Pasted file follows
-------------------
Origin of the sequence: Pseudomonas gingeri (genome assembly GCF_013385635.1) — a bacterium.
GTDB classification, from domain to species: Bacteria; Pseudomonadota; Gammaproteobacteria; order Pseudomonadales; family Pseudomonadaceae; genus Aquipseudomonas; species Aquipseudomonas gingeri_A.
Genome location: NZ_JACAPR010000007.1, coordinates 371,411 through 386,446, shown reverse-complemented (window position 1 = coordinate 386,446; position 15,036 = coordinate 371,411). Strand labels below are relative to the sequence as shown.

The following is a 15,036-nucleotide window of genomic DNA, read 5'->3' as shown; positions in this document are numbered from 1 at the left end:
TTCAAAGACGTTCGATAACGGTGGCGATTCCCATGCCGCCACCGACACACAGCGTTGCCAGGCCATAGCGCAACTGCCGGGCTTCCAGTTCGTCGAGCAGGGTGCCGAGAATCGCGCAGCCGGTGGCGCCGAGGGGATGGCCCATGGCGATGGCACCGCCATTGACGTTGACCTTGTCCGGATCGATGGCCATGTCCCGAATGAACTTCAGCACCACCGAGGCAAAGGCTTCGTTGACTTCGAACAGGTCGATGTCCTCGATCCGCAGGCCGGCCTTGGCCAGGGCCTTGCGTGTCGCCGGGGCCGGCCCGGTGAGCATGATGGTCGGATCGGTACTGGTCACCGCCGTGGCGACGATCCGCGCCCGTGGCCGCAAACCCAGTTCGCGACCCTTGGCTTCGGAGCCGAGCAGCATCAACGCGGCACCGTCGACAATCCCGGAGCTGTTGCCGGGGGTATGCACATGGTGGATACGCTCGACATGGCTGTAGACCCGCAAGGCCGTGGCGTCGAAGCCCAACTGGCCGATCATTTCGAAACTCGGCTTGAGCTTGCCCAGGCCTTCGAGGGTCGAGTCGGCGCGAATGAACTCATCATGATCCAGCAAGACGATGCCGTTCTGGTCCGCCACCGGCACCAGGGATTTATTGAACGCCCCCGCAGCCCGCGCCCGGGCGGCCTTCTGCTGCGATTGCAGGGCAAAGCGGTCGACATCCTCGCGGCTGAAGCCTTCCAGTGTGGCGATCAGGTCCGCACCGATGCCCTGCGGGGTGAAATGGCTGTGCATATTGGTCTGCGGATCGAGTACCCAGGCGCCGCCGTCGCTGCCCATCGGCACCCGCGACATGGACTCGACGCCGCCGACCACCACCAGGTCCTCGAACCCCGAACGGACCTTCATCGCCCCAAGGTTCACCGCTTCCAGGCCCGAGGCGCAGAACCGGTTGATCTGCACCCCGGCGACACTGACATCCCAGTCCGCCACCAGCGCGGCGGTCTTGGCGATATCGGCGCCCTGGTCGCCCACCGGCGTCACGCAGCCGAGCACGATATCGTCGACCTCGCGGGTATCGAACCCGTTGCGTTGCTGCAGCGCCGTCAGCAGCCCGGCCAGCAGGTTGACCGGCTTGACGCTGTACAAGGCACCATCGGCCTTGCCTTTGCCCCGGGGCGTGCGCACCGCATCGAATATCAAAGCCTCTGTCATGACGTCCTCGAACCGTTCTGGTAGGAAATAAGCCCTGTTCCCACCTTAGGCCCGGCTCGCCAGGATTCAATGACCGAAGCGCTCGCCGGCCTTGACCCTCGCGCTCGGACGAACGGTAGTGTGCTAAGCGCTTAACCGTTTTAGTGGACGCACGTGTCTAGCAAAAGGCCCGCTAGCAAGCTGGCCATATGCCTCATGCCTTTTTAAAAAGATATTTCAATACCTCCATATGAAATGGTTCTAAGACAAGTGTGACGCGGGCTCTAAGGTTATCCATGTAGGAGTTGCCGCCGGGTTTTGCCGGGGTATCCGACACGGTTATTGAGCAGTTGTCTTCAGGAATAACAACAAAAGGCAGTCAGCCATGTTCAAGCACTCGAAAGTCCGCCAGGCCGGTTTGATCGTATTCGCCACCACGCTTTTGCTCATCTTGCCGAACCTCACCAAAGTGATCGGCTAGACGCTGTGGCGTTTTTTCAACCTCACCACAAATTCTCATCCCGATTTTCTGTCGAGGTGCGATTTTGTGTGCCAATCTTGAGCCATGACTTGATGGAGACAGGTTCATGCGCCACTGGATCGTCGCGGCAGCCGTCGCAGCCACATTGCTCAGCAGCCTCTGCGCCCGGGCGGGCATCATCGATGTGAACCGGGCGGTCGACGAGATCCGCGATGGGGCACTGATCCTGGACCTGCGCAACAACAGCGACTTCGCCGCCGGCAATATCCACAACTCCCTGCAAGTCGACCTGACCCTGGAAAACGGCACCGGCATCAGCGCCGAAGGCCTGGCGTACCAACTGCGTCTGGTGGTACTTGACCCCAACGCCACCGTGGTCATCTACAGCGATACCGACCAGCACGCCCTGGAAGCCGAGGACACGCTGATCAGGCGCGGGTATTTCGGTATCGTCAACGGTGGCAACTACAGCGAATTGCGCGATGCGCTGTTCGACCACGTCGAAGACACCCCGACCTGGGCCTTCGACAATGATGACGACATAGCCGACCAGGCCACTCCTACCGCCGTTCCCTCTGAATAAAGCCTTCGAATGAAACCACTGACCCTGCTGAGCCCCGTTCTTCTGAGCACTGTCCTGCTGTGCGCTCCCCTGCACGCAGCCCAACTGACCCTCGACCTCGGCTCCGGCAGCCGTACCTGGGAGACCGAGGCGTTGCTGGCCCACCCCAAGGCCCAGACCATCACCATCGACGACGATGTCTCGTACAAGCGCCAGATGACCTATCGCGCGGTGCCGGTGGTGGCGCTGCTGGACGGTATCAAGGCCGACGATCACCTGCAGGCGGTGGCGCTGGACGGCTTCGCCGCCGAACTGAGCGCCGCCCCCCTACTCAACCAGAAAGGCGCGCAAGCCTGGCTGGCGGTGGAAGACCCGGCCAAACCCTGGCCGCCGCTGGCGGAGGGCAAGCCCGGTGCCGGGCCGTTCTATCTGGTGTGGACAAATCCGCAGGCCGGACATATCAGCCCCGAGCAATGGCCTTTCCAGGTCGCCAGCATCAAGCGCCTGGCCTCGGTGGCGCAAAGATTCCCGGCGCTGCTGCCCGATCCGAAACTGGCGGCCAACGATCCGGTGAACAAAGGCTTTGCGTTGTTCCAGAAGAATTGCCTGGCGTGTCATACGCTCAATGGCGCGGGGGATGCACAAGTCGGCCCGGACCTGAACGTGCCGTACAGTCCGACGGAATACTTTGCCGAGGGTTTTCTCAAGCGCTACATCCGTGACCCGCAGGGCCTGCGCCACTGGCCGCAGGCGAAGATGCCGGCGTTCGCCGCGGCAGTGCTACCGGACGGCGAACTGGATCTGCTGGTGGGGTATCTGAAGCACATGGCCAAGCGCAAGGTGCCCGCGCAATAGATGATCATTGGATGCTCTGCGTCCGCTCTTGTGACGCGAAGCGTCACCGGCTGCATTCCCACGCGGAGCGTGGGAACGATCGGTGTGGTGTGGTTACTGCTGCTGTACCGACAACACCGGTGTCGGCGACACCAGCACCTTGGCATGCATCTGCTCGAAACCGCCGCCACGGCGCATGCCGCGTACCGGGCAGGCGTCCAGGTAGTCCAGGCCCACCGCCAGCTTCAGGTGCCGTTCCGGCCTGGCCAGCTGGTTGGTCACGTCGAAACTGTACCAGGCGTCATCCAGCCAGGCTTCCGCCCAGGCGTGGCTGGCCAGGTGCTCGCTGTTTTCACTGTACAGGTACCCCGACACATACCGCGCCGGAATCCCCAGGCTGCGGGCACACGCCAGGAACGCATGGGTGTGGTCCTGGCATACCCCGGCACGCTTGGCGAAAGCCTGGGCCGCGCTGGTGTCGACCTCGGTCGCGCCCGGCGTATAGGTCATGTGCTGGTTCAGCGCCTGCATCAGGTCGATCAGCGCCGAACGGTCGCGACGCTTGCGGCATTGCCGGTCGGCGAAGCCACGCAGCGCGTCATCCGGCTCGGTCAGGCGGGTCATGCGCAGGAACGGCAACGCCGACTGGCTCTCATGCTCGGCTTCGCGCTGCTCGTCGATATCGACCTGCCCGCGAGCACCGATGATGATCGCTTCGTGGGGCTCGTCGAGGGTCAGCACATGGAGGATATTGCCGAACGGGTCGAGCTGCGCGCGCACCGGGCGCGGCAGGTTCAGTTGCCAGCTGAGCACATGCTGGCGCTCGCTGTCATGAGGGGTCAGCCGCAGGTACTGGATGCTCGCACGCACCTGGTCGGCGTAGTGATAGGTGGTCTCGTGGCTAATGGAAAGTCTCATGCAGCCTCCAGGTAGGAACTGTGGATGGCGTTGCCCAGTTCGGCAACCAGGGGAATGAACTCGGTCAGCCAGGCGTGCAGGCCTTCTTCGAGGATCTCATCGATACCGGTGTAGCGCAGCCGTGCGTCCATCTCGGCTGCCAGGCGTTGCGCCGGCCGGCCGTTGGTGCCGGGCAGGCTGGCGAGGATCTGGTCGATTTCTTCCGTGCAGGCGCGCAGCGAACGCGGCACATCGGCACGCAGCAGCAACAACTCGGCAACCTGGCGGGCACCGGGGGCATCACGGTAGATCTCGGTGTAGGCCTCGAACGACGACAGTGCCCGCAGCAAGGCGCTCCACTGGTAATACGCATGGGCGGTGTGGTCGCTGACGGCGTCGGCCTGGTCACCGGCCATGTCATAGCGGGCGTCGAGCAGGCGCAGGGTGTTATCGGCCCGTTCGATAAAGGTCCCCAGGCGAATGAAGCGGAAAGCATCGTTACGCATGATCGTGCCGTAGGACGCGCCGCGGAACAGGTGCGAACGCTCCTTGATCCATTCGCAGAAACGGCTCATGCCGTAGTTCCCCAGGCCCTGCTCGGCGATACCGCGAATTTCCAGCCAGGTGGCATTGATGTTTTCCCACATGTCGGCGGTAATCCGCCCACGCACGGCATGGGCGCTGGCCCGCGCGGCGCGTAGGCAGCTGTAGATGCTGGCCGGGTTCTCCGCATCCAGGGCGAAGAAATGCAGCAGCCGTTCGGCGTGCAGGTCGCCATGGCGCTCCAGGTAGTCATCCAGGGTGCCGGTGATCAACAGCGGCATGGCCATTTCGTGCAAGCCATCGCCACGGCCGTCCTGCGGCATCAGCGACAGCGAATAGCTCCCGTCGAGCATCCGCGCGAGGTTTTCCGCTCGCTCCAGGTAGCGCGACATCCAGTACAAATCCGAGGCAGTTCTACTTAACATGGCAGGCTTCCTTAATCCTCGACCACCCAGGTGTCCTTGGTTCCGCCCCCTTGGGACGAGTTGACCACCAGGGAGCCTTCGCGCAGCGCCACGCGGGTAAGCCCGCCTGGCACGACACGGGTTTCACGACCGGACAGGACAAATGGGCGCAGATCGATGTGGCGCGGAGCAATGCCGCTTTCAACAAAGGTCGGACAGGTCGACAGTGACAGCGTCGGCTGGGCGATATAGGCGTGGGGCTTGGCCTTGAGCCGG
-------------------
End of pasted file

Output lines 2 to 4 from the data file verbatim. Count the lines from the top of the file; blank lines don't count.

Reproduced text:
GTDB classification, from domain to species: Bacteria; Pseudomonadota; Gammaproteobacteria; order Pseudomonadales; family Pseudomonadaceae; genus Aquipseudomonas; species Aquipseudomonas gingeri_A.
Genome location: NZ_JACAPR010000007.1, coordinates 371,411 through 386,446, shown reverse-complemented (window position 1 = coordinate 386,446; position 15,036 = coordinate 371,411). Strand labels below are relative to the sequence as shown.

The following is a 15,036-nucleotide window of genomic DNA, read 5'->3' as shown; positions in this document are numbered from 1 at the left end: